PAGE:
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No. 3029:
Model Citizen

by Fitz Walker

Today, lets talk about models. The University of Houston presents this series about the machines that make our civilization run, and the people whose ingenuity created them.

I love models! No, not necessarily those under-fed lanky types on magazine covers. But the types of models that precisely duplicate real objects in miniature. The kind you buy as a box of small parts that then must be carefully assembled with glue and paint. I simply can't get enough of them. 

My parents encouraged the young me to spend countless hours gluing and painting to my heart's content. One of my fondest memories is when she agreed to take one of my model airplanes to work with her to display on her office desk. Having the fruits of my labor being appreciated by others gave great pride to my then 12 year-old self.

Scale models have been around for eons but it wasn't until around the mid 20th century that they were able to be mass produced for the general population. No longer geared toward the under 20 crowd, as most kids today would rather play video games and use social media any ways, modern model kits are technological marvels. It is not uncommon for a model kit to have hundreds of parts and take scores of hours to complete. 

B-17 WWII bomber kit under construction. Photo Credit: Fitz Walker

Most of the fun, however, is actually in the building process. Building something from abstract parts is an educating exercise in cognitive skills, spatial acuity, and simply following instructions. This is a case where the journey truly is more enjoyable than the goal.

Models have meant a lot more to me than just the sum of their parts. They helped me grow as a person and enlighten me intellectually. Like most kids, I had little interest in history and reading. But building scale models nurtured my infatuation with airplanes and technology. I became curious how real aircraft worked, so I started reading about them. With the learning of how they functioned I discovered the why. Why they looked like they did and how brave men and women pushed the envelope with experimental designs so as to speed up transportation or forge nations through war. I owe my path to becoming an engineer to those formative years gluing my fingers to plastic and immersing myself in books about these machines of men.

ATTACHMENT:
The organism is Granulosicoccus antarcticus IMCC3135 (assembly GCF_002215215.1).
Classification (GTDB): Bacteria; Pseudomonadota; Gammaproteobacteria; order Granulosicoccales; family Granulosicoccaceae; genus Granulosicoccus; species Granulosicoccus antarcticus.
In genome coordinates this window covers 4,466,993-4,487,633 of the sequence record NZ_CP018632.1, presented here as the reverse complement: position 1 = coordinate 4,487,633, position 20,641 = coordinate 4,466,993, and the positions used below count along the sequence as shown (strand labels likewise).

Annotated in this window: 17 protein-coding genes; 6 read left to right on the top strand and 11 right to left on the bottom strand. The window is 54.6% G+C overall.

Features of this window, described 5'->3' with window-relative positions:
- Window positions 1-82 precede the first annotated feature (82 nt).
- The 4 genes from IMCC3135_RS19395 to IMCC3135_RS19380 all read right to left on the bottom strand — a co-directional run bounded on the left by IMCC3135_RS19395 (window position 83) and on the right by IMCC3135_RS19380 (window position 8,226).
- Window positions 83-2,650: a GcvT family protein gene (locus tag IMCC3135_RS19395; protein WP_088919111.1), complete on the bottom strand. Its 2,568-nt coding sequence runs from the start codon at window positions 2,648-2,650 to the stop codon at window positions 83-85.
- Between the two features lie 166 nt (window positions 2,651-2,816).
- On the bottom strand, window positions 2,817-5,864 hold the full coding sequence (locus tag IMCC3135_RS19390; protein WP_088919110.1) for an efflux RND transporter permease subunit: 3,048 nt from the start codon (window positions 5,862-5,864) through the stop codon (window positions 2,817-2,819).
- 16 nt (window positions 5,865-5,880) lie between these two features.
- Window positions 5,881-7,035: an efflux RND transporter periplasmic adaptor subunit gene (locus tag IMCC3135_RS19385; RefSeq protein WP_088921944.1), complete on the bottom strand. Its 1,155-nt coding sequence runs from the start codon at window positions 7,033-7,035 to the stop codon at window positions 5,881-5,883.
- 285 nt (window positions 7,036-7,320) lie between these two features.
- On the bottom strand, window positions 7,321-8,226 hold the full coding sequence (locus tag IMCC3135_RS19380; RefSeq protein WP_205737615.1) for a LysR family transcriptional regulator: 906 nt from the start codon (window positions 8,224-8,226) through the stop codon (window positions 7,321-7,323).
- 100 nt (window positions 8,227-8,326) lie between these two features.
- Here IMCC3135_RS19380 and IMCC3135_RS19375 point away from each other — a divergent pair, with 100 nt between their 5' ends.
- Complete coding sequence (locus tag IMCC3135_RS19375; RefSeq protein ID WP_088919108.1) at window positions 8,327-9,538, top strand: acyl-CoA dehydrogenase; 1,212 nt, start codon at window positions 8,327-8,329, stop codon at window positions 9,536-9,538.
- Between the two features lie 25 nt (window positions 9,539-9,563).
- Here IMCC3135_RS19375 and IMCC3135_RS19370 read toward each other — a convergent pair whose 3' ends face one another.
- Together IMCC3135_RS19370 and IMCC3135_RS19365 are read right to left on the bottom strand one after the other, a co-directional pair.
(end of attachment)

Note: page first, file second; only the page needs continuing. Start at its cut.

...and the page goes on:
DeLorean time machine model kit from Back to the Future movies. Photo Credit: Fitz Walker

I still enjoy the solitude and relaxing aspects of model building as an adult. The sense of accomplishment is another major factor of me not being able to kick the habit. Painting and detailing require much discipline and forethought. Yet, it is not purely a solitary adventure. I belong to a local modelers club, where we gather monthly to display our latest creations and share advice on getting that perfect paint job. Each person brings to the table their own interests and in depth knowledge of a particular subject matter. It's like a meeting of walking encyclopedias as their array of obscure knowledge is often amazing. In one night you can hear about the intricacies of 9th century Viking ship construction, what interior colors were available for 1965 Chrysler buyers, or even why Charles Lindberg's Atlantic crossing airplane had no front windows.

Runabout spaceship model with internal lighting from Star Trek series. Photo Credit: Fitz Walker

So the next time you see a scale model on someone's shelf don't just think of it as a toy, but as a gateway to a larger world of learning and discovery.

I'm Fitz Walker on behalf of the University of Houston, interested in the way inventive minds work. 

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International Plastic Modelers Society has chapters in every state. 

FineScale Modeler is a magazine and online resource. 

This episode was first aired on November 10, 2015